By humanizing your brand, people to want to learn more. Connect your customers with your “must have” products and service with a single call-to action. Embed this messaging in the resolution of your story. “Contact me for a consultation.” or “Learn more about our services” are just a few.

Discovery. Storytelling. Connection. Ready-Set-Go! Now it’s time to retain and grow. After giving your audience a reason to connect and consume, focus on creating loyal, passionate customers of your brand. Keep your CRM (customer relationship management) processes on point by keeping in contact with leads and prospects.

Emails (please not too many or your open rate might decline), events, phone calls, “thank you’s”, special offers, follow-ups, magic moments, and cards with a personal touch etc. that occur constantly and automatically at defined points in the pre-sales, sales and post-sales process. Bring back those dormant contacts and don’t stop showcasing the value you bring (or can bring) them.

Overwhelmed by the thoughts of the rebranding journey? Don’t freight! PivotPath brand development services are perfect for brands at any stage. Contact us today for a consultation on how we can help you!

Don’t worry! Tips for a Thriving Small Business

Back in 1997, Netflix entered the movie entertainment industry, competing with the leading provider of home movie and video game rental services, Blockbuster.

Welcomed with skepticism, the powerhouse brought new solutions to movie watchers: DVD-by-mail subscriptions, video streaming, and branded content. However, success did not come quickly. In 2011, Netflix lost over 800,000 members due to increased pricing and over confidently moving too quickly. Fast-forward to today and Netflix now serves over 125 million users worldwide. What lessons can we learn from Netflix’s success story? No matter how innovative or market ready your business may seem to be, snags will come; so be prepared.

Before you dream of the big bucks and a healthy bottom line, metaphorically view yourself as a runner in a marathon; the tortoise versus the hare. You, in some way, have prepared for this race. As you approach the line and begin to secure your footing, different scenarios and ideas fill your head with ways to finish the race on top. You’ve prepared for the victory lap, the prize.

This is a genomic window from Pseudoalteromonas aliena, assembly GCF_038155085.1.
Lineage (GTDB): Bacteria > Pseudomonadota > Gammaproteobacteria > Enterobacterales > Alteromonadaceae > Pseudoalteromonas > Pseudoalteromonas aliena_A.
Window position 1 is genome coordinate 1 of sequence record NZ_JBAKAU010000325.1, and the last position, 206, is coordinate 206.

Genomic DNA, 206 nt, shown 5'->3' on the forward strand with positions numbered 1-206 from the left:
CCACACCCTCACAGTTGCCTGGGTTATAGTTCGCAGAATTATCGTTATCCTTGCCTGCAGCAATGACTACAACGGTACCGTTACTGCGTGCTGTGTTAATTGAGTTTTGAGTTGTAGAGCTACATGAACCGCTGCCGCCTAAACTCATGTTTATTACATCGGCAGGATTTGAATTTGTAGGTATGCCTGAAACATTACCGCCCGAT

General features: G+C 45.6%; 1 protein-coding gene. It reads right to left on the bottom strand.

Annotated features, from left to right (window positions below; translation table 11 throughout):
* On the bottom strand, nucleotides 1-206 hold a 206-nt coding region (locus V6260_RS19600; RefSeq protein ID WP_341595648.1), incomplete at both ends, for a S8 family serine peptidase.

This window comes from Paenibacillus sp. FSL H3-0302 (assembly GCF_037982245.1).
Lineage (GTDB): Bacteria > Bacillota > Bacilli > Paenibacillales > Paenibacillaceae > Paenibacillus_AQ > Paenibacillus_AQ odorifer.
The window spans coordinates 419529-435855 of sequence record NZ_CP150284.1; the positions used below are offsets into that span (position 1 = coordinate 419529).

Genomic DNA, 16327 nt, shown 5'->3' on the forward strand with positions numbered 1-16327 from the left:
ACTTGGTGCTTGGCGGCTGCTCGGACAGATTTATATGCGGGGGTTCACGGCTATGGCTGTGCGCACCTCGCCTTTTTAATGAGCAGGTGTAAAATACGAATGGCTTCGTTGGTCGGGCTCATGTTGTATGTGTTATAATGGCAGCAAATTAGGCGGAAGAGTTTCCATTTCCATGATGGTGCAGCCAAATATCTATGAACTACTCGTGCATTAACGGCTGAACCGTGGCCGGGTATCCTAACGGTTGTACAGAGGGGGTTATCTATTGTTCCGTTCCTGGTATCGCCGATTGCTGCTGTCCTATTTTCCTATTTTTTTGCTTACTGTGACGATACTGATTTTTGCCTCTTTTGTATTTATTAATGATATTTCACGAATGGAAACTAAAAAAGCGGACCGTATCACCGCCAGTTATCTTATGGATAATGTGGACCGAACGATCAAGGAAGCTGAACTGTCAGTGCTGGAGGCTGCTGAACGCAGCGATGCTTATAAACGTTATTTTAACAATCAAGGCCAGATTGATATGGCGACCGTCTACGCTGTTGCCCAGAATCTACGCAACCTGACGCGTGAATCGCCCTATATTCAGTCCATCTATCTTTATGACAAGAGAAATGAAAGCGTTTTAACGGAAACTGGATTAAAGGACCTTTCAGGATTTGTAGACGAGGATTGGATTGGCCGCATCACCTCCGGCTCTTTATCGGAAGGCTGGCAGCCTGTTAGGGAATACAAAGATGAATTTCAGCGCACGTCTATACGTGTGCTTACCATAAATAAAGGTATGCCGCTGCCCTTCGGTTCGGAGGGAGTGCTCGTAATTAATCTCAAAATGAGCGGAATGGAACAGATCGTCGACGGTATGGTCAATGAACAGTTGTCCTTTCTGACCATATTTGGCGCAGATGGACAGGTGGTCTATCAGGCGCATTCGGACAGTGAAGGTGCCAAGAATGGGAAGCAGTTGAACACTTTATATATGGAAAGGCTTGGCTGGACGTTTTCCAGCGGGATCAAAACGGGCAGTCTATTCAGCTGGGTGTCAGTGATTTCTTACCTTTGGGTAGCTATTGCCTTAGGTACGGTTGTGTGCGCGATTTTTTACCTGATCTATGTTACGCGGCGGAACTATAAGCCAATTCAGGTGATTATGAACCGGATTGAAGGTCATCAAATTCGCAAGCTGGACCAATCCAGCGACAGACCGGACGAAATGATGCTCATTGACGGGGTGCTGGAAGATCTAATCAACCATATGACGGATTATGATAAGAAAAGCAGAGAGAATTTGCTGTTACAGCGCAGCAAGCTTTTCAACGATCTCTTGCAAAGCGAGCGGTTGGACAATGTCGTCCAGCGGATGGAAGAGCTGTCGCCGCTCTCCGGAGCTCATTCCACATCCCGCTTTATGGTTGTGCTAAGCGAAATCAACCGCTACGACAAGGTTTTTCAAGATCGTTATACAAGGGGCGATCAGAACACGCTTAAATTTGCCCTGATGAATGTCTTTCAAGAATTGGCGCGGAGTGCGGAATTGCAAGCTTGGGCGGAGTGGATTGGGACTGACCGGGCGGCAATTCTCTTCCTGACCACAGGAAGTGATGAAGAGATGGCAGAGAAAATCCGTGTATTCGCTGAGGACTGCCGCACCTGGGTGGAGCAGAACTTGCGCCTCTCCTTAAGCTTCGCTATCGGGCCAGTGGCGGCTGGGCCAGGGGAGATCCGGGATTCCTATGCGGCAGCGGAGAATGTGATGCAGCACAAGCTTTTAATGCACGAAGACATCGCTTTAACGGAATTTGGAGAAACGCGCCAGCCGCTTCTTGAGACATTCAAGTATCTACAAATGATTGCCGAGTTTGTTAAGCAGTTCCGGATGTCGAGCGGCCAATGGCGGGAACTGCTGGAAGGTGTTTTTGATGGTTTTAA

The gun shoots and you’re off. While admiring the roar of the crowd, you unintentionally misstep, tripping over yourself, and stumbling, as you view your competition continuing on ahead of you. As a business owner, it is easy to be hare-like: passionate, enthusiastic, full of ideas, and overly confident, lacking a plan and discipline, because of underestimating the unforeseen challenges ahead.

Instead, be like the tortoise. Prepare for a marathon. Consider these common mistakes small business owners make and, if you’re currently guilty, remedy them as early as now:

1. Doing it “Solo-Dolo”

You might believe it to be more efficient if you do everything yourself. As a startup, most business owners do, in fact, juggle many hats: sales, marketing, accounting, human resources. However, eventually business grows, becoming more demanding of your time and you won’t be able to expertly handle all aspects of your business. As a potential result, your business could become inefficient and unsustainable.

Delegation is key.

Hire the right kind of talent needed for your business. Start by hiring an assistant (virtual assistants are a great option) part time for specific tasks, eventually increasing the hours as you see fit. This will free up your time abit, allowing you to focus on growing your business and reaching your targeted audiences. Plus, collaboration always sprouts the best ideas.  

2. What Business Plan?

Yes, some successful business plans like J.K. Rowling’s might have been created on a table napkin. But this may not hold true for everyone. A business plan is very much like a blueprint for a house or a building. It helps integrate all of your ideas in one place, and expound on those ideas for implementation.